I am still mystified that I can’t find many old photos of my boat. I guess I need to hire someone to start scrounging through the museums here in New York City. As she spent all her years pushing railroad equipment back and forth in New York City, you would think she would have had her picture taken. Anyone have any good leads on where to begin? I hear there is a special library in a room at Grand Central Terminal that is filled with New York Central Railroad history….
So while sniffing around the internet, looking for old tugboat photos, I found this very interesting bit of history on the web about NYC No. 13 here on the US Coast Guard website:
On February 22nd, 1967, the 82 foot US Coast Guard cutter Point Highland towed the disabled tug Hay-De and a barge following a collision with M/V Hellenic Halcyon. Hay-De was the earlier name for New York Central No. 13 when she was owned by the Kosnac Floating Derrick Corporation. The collision occured 10 miles north of Smith Point. At the time, the cutter Point Highland was based out of Crisfield, Maryland. Crisfield is in an area I know well as it’s very near the Wicomico River and Deal Island, MD where the lightship Frying Pan sank and spent many years underwater.
Wow – this collision info leads to lots of questions – Who ran into whom? How did it happen? Why and how was the Hay-De disabled?
A google map search turns up many “Smith Points” in Chesapeake Bay. There is one right on the Virginia and Maryland boarder, across the Chesapeake Bay from Crisfield, MD which seems like a likely candidate.
The Hellenic Halcyon was a C2-S-B1 cargo ship launched on December 14th, 1943 at the Moore Dry Dock Company in Oakland, CA. Her original name was SS Golden Gate and she was sold in 1946 and then renamed Copiapo. She was again renamed Hellenic Halcyon in 1966 and scrapped in 1973. She was 400 feet long (measured between perpendiculars) and could carry 9,150 tons (DWT). 81 ships of this exact type were built by Moore at this location and others were built at Federal Shipbuilding in Kearny, NJ and at Consolidated Steel in Wilmington, CA. At 400 feet long, she certainly would win a battle with a 90 foot tugboat.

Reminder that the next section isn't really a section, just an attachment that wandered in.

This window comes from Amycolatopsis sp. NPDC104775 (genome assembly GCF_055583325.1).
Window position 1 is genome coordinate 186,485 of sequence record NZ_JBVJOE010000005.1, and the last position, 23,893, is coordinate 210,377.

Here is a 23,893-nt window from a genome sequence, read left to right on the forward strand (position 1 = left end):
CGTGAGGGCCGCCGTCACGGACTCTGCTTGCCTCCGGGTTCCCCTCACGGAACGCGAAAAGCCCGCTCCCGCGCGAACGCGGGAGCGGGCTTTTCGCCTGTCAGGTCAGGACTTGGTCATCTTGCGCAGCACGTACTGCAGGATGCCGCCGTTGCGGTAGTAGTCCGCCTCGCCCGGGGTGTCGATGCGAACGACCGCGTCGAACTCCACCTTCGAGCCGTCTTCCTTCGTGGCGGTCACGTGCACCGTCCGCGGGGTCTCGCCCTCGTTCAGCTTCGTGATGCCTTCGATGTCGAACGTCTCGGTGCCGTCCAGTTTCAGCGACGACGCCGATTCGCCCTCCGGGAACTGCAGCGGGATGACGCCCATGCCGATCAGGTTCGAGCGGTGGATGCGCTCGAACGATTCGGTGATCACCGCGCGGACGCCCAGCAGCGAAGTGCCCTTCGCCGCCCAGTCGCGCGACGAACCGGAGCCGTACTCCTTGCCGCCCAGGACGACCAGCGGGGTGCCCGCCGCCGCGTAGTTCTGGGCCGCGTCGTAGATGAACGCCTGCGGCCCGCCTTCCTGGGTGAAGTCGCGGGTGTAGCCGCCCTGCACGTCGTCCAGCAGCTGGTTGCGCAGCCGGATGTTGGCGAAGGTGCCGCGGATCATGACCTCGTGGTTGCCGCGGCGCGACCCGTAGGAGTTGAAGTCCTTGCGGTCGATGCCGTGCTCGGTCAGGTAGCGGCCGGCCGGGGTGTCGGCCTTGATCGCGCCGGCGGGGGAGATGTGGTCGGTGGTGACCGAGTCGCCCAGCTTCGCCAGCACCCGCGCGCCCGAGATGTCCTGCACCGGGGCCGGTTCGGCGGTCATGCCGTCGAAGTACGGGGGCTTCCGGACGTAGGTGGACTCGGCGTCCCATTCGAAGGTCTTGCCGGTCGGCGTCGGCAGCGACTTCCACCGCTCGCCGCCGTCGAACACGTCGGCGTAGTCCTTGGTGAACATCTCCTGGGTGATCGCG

Here is a picture of what a C2-S-B1 cargo ship looks like:
I started looking for details on the collision as things like this will result in a legal filing of some sort!
Googling the ship names, I found a workplace safety lawsuit from 1957 from a longshoreman who fell when decending the last rungs of a ladder into a cargo hold aboard the SS Golden Gate while it was docked in Seattle, WA. There was wheat dust and kernels on the deck of the hold causing the deck to become slippery. Stevedore Shaun Maloney, fell and injured his right wrist and he was awarded $22,300 in damages as the ship owed him a “reasonably safe place to do his work”. Ruling here.
There is another later slip and fall case by another longshoreman against the vessel SS Copiapo when he fell in 1963 on some newspapers covering an oil spill thereby injuring his shoulder. Details here.
But I can’t find any more mention of this collision on the web. Perhaps it was settled by insurance and never went to court. But I certainly would want to learn more! Does anyone reading this have access to Lexis/Nexis for a deeper search?